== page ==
Victoria Mansion

Merry Christmas from the Victoria Mansion in Portland, Maine!

Designed by architect Henry Austin of New Haven, Conn., this exquisite beauty was built between 1858-1860.

The Italianate villa, which features colorful wall and ceiling paintings by Italian artist Giuseppe Guidicini, was built as a summer home for native Mainers hotelier Ruggles Sylvester Morse and his wife Olive. Morse left Maine to make his money in luxury hotels in New Orleans, New York and Boston.

The lovely mansion on a blustery day in Portland.

“Morse hired Gustave Herter, a German-trained cabinetmaker and interior designer to decorate his summer retreat,” says the official Victoria Mansion website. “Herter was one of the most influential designers in the United States during the second half of the nineteenth century. Today, Victoria Mansion is the only Herter commission that survives intact. Richly gilded surfaces, intricate plasterwork, enormous mirrors, and sumptuous fabrics combined to create lavish spaces of a palatial scale.”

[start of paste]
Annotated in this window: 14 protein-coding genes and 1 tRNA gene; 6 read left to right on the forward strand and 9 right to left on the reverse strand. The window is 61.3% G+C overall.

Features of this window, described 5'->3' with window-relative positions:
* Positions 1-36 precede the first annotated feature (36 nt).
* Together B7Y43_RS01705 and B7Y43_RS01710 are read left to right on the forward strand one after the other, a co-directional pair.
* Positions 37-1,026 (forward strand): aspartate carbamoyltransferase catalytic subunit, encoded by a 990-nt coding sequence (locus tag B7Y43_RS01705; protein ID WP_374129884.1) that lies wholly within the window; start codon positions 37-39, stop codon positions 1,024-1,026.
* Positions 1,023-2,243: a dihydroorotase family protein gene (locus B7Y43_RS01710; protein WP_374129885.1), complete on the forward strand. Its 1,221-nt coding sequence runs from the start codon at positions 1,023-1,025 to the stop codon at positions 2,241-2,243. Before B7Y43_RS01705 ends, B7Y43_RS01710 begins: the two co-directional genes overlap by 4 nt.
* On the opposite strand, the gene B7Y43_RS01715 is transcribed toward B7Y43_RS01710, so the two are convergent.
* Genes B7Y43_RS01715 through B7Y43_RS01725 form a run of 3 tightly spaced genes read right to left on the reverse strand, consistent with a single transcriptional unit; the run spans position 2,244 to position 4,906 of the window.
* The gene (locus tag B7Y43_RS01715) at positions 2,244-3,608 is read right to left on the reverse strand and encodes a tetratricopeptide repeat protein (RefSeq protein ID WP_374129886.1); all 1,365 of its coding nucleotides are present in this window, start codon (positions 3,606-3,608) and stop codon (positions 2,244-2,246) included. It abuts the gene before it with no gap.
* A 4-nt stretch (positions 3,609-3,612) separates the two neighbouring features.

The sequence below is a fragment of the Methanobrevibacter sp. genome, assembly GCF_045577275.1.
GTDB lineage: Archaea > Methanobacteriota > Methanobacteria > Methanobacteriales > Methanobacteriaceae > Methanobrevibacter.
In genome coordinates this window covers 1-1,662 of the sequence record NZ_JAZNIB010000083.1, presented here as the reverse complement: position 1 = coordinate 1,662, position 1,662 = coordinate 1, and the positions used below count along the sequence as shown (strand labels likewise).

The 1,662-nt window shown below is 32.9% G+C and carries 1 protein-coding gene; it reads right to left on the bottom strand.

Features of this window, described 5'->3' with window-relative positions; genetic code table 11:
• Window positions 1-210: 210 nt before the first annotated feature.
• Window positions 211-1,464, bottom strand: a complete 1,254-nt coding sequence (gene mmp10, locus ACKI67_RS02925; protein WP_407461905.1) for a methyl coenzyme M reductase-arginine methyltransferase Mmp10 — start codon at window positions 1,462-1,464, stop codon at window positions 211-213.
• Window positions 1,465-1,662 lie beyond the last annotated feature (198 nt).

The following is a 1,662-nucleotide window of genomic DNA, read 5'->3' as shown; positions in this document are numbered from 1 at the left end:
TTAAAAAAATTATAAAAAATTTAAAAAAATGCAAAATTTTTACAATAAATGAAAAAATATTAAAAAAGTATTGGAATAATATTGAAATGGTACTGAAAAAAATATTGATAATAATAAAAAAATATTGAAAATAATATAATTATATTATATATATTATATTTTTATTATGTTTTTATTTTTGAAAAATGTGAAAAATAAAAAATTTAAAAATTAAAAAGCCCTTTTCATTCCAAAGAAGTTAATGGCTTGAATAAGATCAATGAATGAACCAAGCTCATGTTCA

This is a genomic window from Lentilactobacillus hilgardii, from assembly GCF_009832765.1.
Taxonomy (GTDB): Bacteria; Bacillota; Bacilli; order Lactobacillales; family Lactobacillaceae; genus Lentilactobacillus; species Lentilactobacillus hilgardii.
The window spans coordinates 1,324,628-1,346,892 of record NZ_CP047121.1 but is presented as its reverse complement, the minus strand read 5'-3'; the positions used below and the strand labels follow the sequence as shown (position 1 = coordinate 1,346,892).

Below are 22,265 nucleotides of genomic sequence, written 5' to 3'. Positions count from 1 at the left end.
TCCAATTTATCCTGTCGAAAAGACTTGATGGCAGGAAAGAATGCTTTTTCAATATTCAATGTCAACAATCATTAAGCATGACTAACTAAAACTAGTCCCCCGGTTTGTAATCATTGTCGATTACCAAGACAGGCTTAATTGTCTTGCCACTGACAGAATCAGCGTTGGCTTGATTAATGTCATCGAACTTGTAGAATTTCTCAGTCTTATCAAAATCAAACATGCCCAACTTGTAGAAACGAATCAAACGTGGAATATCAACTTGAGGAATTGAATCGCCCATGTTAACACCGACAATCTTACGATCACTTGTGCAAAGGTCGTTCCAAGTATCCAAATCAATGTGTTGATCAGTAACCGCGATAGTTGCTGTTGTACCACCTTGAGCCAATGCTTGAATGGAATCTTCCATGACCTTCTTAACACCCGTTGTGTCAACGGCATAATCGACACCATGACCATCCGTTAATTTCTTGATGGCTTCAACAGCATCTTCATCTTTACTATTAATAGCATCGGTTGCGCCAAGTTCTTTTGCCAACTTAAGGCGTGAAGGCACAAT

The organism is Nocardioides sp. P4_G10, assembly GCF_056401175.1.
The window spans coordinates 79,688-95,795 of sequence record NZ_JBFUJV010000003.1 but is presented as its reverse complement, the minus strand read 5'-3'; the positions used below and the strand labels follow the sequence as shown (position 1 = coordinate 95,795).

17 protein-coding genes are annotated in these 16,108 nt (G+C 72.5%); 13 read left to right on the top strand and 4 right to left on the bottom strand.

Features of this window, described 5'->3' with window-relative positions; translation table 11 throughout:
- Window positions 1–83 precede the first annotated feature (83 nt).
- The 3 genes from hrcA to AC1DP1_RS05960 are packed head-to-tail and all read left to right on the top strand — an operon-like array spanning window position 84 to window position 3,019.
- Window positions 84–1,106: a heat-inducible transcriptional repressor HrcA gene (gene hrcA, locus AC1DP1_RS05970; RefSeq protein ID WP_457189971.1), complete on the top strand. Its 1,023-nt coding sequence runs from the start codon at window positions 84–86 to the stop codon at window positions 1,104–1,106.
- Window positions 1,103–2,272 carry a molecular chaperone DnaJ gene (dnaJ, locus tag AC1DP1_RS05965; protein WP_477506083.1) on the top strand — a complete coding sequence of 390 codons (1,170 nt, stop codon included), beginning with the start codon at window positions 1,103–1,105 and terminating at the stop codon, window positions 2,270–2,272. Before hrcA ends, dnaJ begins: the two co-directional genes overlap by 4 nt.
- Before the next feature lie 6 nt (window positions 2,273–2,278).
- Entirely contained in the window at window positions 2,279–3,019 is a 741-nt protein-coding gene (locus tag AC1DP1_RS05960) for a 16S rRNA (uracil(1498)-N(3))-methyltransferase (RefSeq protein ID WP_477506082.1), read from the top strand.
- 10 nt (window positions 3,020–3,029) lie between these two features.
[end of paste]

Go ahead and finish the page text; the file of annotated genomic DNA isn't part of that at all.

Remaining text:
Morse lived in the house until his death in 1893. A year later, Olive sold the house and its contents to Joseph Ralph Libby, a Portland merchant and department store owner. The Libby family lived there until 1929.

After the Great Depression and the 1938 Portland flood, unpaid back taxes caused the house to be repossessed. It was threatened with demolition, but was ultimately saved by William H. Holmes, who bought it in order to preserve it as a museum.

Holmes opened the house as Victoria Mansion (named after Britain’s Queen Victoria) in 1941, and it still operates as one today.

Merry Christmas! The Victoria Mansion is usually decked inside and out for the holidays, but is unfortunately closed this year due to Covid. But it still looks lovely on the outside.

“Due to donations by the Libby family, 97 percent of the original contents survive, including Herter furniture, elaborate wall paintings, artworks, carpets, gas lighting fixtures, stained glass, porcelain, silver, and glassware,” according to its Wikipedia page. “The house has twin sinks in the guest bedroom on the second floor; a Turkish smoking room, which is one of the first example of Islamic architecture in the United States; carved marble fireplaces; and a flying staircase.”

It was added to the National Register of Historic Places in 1970.

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